Mesmeric Delight Rajsamand Lake Udaipur

The Rajsamand Lake, also known as the Rajsamudra Lake, is a major tourist site in the Indian state of Rajasthan, located 66 kilometres north of Udaipur, near the town of Rajsamand. Maharana Raj Singh established the lake in the 17th century, and it spans the Gomati, Kelwa, and Tali Rivers, with a total catchment area of 196 square miles. At sunset, when the gentle light of the setting sun reflects an almost magical like sparkle across the clean waters of the lake, the peaceful lake seems the most striking and lovely. The lake, which sits between the cities of Rajnagar and Karoli, is one of Mewar’s five notable lakes. The Gomti River is the lake’s primary source of water.

A large embankment made entirely of white marble may be found to the lake’s south. This embankment is adorned with marble terraces and lovely stone stairs that lead to the lake’s water. The five weighing arches, or ‘toranas,’ are where Maharaja Raj Singh and his descendants held the yearly Tuladan festival, in which the rulers measured themselves in gold and then handed it to the Brahmins. Even after the Maharaja’s death, the Maharaja’s successors continued to follow the Tuladan custom.

Despite having a large cross-sectional area, the Rajsamand Lake tends to dry up during periods of severe drought. Nonetheless, the cold wind that blows around the lake, the sight of the gleaming white marble, and the clear water next to it all combine to create a picture-perfect setting that is stunningly gorgeous and a must-see at least once in a lifetime.

Rajsamand Lake’s History  

The Rajsamand Lake was created as a consequence of the damming of three separate rivers: the Gomti, Kelwa, and Tali. All of these dams were built between 1662 and 1676 AD, during Maharana Raj Singh I’s reign. Following a severe drought that shook the entire area in 1661, the Maharaja decided to build the dam and the lake with the dual goal of efficiently managing such events in the future, as well as providing employment to the local people who had been severely affected by the drought and its after-effects. This is Rajasthan’s oldest known relief effort, and it is estimated to have cost roughly INR 4 million.

Princess Charumati commissioned the arches and ornamental pavilions at Rajsamand Lake as a gesture of gratitude to Maharana Raj Singh for the thoughtful construction. The embankment’s attractiveness is further enhanced by these enhancements. In reality, the Tuladan custom arose only after the construction of these pavilions. Maharana Raj Singh I’s successors continued the custom. During World War II, the Rajsamand Lake was also used as a seaplane base by Imperial Airways for more than six years.


The Rajsamand Lake, which is 4 miles long and 1.7 miles broad, is roughly 60 feet deep and a sight to behold. The Nauchowki, which translates to “nine pavilions,” is a white marble embankment located at the lake’s southern edge. The Nauchowki’s stone steps, as well as the marble terraces, are equally impressive and touch the lake’s water.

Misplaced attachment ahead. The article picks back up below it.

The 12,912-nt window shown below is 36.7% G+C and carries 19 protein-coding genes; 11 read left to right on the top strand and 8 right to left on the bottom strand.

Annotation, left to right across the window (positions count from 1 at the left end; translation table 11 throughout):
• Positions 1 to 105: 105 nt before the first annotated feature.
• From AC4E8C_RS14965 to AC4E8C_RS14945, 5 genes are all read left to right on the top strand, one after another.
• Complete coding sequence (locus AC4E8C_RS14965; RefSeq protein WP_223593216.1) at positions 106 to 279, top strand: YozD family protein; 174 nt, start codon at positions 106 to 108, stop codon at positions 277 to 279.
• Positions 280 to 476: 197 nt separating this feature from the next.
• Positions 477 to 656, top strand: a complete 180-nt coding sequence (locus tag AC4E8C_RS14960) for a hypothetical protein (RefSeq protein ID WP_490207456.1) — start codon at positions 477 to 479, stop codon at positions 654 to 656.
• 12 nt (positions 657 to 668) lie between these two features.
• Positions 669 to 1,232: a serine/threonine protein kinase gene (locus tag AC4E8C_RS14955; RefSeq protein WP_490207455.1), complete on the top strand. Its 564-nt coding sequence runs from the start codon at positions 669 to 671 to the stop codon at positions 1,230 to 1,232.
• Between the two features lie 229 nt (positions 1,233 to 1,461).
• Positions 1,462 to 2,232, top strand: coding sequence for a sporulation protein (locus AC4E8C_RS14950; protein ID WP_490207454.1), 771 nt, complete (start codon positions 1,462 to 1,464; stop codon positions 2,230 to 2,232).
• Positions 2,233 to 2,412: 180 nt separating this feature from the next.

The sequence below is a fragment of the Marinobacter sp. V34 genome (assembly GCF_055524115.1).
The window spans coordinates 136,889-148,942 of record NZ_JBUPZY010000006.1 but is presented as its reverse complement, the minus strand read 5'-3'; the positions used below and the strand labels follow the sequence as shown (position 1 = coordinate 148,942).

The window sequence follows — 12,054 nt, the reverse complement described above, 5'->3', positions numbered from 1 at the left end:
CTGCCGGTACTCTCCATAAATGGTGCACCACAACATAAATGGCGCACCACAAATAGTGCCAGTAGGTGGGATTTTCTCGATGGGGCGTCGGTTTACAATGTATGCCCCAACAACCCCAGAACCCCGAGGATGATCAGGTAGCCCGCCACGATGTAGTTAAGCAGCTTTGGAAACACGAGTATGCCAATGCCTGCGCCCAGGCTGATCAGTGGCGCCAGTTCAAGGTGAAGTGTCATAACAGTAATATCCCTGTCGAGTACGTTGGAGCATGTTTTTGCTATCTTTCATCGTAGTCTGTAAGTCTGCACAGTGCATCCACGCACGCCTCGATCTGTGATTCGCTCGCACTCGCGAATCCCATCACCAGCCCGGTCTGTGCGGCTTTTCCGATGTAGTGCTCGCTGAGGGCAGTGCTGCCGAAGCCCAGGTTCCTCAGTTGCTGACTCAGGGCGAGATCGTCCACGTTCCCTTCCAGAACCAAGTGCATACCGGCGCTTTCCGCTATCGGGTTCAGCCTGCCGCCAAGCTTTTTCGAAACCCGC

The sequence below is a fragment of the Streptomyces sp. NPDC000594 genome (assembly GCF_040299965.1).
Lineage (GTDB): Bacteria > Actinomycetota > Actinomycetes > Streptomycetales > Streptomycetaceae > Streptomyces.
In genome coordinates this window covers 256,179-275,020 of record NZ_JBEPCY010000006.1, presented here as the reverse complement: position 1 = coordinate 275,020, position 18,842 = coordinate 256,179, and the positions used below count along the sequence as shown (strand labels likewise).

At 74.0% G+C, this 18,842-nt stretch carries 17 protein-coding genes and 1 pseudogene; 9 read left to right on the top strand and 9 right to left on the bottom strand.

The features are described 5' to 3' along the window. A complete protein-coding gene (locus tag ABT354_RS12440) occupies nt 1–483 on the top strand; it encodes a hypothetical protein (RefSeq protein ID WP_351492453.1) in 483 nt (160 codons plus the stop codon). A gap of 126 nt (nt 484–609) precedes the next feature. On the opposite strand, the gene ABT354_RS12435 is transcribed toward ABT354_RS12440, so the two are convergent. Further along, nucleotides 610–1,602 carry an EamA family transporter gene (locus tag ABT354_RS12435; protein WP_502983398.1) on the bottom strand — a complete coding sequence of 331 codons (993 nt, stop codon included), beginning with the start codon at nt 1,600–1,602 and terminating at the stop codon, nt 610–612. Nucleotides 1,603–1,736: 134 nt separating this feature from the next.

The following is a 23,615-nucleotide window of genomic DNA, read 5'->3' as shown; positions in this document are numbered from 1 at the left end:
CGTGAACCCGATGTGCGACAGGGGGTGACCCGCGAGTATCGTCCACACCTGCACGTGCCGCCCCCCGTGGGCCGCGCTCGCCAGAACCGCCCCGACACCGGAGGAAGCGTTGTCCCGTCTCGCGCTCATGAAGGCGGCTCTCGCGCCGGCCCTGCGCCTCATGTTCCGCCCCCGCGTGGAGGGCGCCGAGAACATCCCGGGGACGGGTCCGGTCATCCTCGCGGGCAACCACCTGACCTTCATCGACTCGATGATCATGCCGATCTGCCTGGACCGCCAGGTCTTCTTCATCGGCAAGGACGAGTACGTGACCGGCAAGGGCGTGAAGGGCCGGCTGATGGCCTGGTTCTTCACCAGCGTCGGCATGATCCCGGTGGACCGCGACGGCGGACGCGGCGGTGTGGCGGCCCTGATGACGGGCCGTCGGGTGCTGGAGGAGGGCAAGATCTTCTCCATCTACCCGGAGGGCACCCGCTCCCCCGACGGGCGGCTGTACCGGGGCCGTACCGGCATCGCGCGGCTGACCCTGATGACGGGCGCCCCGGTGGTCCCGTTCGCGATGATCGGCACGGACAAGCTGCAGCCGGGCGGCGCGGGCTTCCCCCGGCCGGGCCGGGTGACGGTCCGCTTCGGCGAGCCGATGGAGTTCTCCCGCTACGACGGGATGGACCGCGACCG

At the embankment, there are five toranas, or weighing arches, as well as some chhatris. Pictures of Gods, the Sun, birds, chariots, and other exquisite sculptures adorn the Nauchowki, which is intricately carved and adorned. The Ghats are the stone stairs that lead to the lake’s waters. At the embankment, there are five toranas, or weighing arches, as well as some chhatris. Pictures of Gods, the Sun, birds, chariots, and other exquisite sculptures adorn the Nauchowki, which is intricately carved and adorned. The Ghats are stone steps that lead to the lake’s waters, and the history of Mewar is etched on these 21 marble stones. This plaque is the country’s longest etching, with 107 stanzas describing Mewar’s great history. The Raj Prasanti sculpture, which dates from 1675 and 1676, is known as the Raj Prasanti.

Best time of visit 

The finest months to visit Rajsamand Lake are October, November, December, or February. The weather is nice and temperate throughout these months, and you won’t have to battle the humid and burning heat that is typical of Rajasthan.

Tips for visiting  Rajsamand Lake

  1. Because a trip to the Rajsamand Lake is only approximately 2-3 hours long, it is recommended to combine it with other local tourist attractions like the Shree Chhapariya, Dwarkadhish Temple, Bheru Mandir, Neelkanth Mahadev Ji Temple, and Kalka Mata ka Mandir, Hanuman Mandir, Rameshwar Mahadev Mandir.
  1. Avoid going to the lake during the monsoon season since it gets quite unclean.
  1. Because there is no general shop or restaurant nearby where you may buy tea or snacks, bring some light refreshments with you if you plan to remain for a while.

Directions to Rajsamand Lake

The Rajsamand Lake is situated between Rajnagar and Kankroli, 66 kilometres from Udaipur and 66 kilometres from New Delhi. You may easily get to the lake by renting taxis or buses that travel frequently from Udaipur to your final location.

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